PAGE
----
Mongolians have a special relationship with golden eagles. Ancient cultures often have traditions that are visually stunning to outsiders, and none may be more so than the Khazakh hunters in the Altai Mountains in Mongolia. Combining glorious traditional dress with the regal splendor of an eagle mid-flight, these owners and their birds make incredible photography subjects.
But more than that is the relationship that develops between hunter and eagle, one that is almost like that between a child and his parent. But like so many traditional ways of living, this one is rapidly fading, and some suggest there are fewer than 100 true eagle hunters left.
These Mongolians capture the eagles when they are about four years old, so that they are able to adapt to humans and become willing to take instruction for hunting. Once trained, they hunt for a range of mammals, including foxes and other small prey. They soar over their range, find their target and bring it home to their human masters.
It is a tradition that dates back many centuries. The golden eagle may live as long as 30 years, but hunters keep them for only about 10; they then return the birds to the wild, to live out their remaining years in freedom.
Outsiders have been fascinating by the hunters’ way of life for decades, and many have written about them, documenting their lives and taking photos. But being fascinated by the burkitshi, as the hunters are properly called, is not enough to help preserve their ancient way of hunting.
Several whom Mohan interviewed while chronicling their lives lamented that the younger generation isn’t up to the challenges of living as true burkitshi. One said that younger people “want only to be inside, in the warm, and they keep their eagles just for festivals and treat them as pets.”
That is unacceptable, at least to some of the older eagle hunters, who believe using the birds strictly for show and festivals is unnatural to the raptors (as their eagles are called). “The people are lazy and that makes the eagles lazy. Eagles are wild fighting birds. They are not something to hang on the wall like a carpet,” one traditionalist lamented.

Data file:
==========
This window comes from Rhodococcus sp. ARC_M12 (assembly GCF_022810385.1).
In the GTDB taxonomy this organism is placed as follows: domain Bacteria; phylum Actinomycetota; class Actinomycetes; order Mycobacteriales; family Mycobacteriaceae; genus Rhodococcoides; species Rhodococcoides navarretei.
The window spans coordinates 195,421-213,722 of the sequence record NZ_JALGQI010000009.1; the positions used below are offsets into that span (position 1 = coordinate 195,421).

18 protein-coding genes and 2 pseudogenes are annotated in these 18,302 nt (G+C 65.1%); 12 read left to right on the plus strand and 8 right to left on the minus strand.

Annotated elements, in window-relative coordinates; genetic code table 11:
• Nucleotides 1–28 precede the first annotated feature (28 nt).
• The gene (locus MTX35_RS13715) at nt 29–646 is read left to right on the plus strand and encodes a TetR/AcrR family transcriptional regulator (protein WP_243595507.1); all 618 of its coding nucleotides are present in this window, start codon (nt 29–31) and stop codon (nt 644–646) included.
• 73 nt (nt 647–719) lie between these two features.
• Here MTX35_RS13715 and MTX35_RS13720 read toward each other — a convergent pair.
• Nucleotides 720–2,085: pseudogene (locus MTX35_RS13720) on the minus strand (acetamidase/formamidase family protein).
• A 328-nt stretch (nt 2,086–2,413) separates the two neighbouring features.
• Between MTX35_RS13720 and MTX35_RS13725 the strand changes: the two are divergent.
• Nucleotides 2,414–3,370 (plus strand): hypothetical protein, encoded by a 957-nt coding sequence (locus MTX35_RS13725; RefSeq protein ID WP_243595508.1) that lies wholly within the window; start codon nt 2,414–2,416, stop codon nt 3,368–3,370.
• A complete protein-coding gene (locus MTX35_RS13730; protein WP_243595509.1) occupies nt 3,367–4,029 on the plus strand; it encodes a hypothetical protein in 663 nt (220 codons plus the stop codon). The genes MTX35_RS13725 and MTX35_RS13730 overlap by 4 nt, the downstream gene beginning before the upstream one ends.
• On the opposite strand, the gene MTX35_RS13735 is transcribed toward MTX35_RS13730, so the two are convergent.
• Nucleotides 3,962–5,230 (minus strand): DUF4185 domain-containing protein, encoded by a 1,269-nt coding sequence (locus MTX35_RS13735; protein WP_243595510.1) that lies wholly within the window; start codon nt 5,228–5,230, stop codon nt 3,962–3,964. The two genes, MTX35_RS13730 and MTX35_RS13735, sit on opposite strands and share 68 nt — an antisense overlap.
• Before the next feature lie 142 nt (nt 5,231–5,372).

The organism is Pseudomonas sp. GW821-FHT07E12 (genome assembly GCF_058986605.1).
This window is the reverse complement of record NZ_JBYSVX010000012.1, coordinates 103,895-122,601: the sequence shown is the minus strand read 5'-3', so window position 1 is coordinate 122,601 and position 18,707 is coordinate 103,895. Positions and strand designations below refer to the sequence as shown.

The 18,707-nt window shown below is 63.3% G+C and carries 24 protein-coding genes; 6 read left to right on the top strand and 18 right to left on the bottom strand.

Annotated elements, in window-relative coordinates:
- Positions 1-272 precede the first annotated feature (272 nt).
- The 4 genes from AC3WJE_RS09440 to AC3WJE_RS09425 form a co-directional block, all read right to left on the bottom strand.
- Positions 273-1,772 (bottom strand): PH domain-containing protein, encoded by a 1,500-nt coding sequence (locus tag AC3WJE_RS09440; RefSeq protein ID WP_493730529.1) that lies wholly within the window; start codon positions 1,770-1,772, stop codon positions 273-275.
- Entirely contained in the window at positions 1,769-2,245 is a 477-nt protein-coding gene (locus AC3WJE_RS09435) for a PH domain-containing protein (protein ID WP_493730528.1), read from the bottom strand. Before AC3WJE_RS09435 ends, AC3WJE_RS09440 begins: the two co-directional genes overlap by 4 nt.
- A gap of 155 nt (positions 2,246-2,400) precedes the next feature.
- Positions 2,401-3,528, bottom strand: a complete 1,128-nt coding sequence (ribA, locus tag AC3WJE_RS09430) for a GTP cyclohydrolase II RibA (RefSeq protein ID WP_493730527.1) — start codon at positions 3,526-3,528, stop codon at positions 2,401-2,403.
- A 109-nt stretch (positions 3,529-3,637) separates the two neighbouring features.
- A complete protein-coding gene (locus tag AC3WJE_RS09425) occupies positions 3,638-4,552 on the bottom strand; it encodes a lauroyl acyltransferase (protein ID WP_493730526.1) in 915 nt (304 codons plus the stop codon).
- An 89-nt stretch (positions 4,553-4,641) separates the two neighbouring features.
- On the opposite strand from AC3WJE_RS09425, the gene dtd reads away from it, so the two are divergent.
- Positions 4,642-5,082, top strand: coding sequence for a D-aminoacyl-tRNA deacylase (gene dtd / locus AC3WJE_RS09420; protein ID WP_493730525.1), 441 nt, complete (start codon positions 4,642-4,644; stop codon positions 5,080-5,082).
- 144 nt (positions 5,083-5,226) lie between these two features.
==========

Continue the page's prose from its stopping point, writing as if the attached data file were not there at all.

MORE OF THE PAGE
If the circumstances were not so extraordinary, and happening in a mountain region in Mongolia, it would sound like any other complaint older people often express about the younger generation.
The eagle hunters have traditionally — but not exclusively — been male. However in 2014, a then-13 year old girl, Aisholpan Nurgaiv decided to buck tradition and enter in the nation’s Golden Eagle Festival. Her story and commitment to eagle hunting was so inspiring to those who saw viral videos about her that she soon became the focus of a Disney documentary, “The Eagle Huntress,” released in 2016. Here she is below:
But in spite of Nurgaiv’s enthusiasm for her country’s traditional hunting, Mohan cautions in his book, “Hunting With Eagles: In The Realm of the Mongolian Kazakhs,” that they are a “dying breed,” and that there many be as few as 50 left in the region. Those who do continue are getting old, and many have released their eagles back into the wild.
That’s a very wrenching and emotional moment, one man told Mohan. He took his eagle far from his home, so it would not follow him back, but it almost broke his heart to do it. “It was as if a member of my family left,” the old man remarked about this final eagle he released. “I think about what that eagle is doing; if she’s safe and whether she can find food and make a nest…sometimes I dream about those things.”
It’s impossible to predict whether the way of life for the kazakh Mongolians and their eagles will continue throughout the 21st century. It seems unlikely, in some respects, but conversely one hopes that these people, who have hunted with golden eagles for many centuries, will find a way to persevere and pass on their legacy.